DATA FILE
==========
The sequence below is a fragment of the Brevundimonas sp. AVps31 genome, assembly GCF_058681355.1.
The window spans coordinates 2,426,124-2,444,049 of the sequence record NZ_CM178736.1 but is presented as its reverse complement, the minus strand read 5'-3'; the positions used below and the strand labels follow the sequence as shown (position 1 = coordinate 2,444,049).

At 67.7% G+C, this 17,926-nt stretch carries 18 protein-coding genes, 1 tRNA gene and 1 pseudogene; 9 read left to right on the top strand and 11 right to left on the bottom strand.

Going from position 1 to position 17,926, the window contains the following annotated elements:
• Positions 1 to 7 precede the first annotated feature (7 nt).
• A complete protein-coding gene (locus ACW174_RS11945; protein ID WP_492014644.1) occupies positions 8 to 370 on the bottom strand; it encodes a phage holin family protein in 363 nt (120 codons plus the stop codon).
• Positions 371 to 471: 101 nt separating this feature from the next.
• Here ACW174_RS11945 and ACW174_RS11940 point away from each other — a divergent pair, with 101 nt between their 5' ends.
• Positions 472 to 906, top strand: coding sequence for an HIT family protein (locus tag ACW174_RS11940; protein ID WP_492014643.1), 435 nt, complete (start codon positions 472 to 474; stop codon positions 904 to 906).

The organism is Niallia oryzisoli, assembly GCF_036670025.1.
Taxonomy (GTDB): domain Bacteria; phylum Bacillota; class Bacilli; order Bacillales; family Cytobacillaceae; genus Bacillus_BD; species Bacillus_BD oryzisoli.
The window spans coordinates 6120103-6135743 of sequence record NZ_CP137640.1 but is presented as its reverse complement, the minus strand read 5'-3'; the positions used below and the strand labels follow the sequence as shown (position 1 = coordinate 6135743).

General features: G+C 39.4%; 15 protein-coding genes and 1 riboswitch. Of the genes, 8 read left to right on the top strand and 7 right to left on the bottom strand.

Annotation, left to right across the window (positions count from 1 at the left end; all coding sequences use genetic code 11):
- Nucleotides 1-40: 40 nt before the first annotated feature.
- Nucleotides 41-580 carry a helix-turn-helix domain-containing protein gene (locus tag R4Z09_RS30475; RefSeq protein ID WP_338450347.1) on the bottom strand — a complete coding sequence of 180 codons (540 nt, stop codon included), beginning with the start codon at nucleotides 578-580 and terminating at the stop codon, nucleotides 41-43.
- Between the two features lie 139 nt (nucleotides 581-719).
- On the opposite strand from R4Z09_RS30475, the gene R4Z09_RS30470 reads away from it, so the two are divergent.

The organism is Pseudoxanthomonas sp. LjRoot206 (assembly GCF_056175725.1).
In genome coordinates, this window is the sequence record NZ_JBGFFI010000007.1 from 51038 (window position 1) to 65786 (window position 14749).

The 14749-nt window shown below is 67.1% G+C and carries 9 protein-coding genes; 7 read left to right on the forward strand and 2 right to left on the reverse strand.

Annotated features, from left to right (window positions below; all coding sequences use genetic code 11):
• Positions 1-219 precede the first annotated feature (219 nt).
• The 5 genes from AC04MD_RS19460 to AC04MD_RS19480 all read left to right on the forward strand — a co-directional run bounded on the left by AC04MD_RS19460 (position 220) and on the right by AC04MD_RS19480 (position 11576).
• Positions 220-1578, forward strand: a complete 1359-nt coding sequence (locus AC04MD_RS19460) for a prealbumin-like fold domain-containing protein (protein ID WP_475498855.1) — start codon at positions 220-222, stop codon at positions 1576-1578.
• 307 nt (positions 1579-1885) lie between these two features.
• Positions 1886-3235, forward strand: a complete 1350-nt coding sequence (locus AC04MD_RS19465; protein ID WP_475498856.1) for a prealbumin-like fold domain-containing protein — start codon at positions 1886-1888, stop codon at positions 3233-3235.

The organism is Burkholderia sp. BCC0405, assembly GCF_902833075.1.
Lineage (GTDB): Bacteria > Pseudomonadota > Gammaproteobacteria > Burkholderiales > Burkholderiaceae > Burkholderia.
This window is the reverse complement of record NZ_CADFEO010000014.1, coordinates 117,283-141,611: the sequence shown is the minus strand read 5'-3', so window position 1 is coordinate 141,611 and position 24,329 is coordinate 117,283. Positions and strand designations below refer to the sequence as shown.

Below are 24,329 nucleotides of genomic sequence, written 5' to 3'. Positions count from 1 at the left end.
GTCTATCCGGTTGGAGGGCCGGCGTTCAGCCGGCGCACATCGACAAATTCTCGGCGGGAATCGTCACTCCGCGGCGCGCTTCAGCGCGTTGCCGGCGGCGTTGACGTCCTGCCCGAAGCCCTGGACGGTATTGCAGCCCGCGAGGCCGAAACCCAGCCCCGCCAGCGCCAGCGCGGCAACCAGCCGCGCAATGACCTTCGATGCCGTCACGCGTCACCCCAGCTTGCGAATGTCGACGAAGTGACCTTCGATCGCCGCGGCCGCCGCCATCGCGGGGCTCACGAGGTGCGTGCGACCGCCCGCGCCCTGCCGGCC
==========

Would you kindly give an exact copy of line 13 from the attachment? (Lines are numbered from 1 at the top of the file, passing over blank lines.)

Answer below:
General features: G+C 39.4%; 15 protein-coding genes and 1 riboswitch. Of the genes, 8 read left to right on the top strand and 7 right to left on the bottom strand.